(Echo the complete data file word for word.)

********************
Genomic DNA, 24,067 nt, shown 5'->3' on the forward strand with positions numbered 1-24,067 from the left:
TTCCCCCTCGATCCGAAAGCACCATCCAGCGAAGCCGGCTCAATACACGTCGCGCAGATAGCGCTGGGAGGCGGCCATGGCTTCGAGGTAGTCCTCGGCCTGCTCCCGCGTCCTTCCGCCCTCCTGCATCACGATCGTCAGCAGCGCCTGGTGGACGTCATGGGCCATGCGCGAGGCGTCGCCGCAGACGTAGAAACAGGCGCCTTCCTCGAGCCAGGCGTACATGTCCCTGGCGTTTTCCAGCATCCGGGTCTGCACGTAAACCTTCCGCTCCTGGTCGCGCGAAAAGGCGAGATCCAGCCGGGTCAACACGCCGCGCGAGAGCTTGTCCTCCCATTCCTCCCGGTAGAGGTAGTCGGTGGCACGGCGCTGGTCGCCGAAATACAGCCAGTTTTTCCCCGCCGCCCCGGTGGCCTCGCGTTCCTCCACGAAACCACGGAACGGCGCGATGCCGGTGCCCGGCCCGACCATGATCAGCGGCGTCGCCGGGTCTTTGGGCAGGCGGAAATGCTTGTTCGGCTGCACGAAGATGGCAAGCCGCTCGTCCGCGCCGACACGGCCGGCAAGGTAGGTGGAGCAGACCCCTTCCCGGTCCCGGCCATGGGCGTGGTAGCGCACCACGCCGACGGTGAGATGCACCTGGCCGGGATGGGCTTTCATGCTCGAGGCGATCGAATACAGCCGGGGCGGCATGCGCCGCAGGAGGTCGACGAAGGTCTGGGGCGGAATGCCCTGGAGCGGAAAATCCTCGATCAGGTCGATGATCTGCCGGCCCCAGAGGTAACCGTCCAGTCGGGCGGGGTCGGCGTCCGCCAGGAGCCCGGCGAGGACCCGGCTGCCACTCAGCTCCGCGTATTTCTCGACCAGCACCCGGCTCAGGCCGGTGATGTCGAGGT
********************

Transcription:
Genomic DNA, 24,067 nt, shown 5'->3' on the forward strand with positions numbered 1-24,067 from the left:
TTCCCCCTCGATCCGAAAGCACCATCCAGCGAAGCCGGCTCAATACACGTCGCGCAGATAGCGCTGGGAGGCGGCCATGGCTTCGAGGTAGTCCTCGGCCTGCTCCCGCGTCCTTCCGCCCTCCTGCATCACGATCGTCAGCAGCGCCTGGTGGACGTCATGGGCCATGCGCGAGGCGTCGCCGCAGACGTAGAAACAGGCGCCTTCCTCGAGCCAGGCGTACATGTCCCTGGCGTTTTCCAGCATCCGGGTCTGCACGTAAACCTTCCGCTCCTGGTCGCGCGAAAAGGCGAGATCCAGCCGGGTCAACACGCCGCGCGAGAGCTTGTCCTCCCATTCCTCCCGGTAGAGGTAGTCGGTGGCACGGCGCTGGTCGCCGAAATACAGCCAGTTTTTCCCCGCCGCCCCGGTGGCCTCGCGTTCCTCCACGAAACCACGGAACGGCGCGATGCCGGTGCCCGGCCCGACCATGATCAGCGGCGTCGCCGGGTCTTTGGGCAGGCGGAAATGCTTGTTCGGCTGCACGAAGATGGCAAGCCGCTCGTCCGCGCCGACACGGCCGGCAAGGTAGGTGGAGCAGACCCCTTCCCGGTCCCGGCCATGGGCGTGGTAGCGCACCACGCCGACGGTGAGATGCACCTGGCCGGGATGGGCTTTCATGCTCGAGGCGATCGAATACAGCCGGGGCGGCATGCGCCGCAGGAGGTCGACGAAGGTCTGGGGCGGAATGCCCTGGAGCGGAAAATCCTCGATCAGGTCGATGATCTGCCGGCCCCAGAGGTAACCGTCCAGTCGGGCGGGGTCGGCGTCCGCCAGGAGCCCGGCGAGGACCCGGCTGCCACTCAGCTCCGCGTATTTCTCGACCAGCACCCGGCTCAGGCCGGTGATGTCGAGGT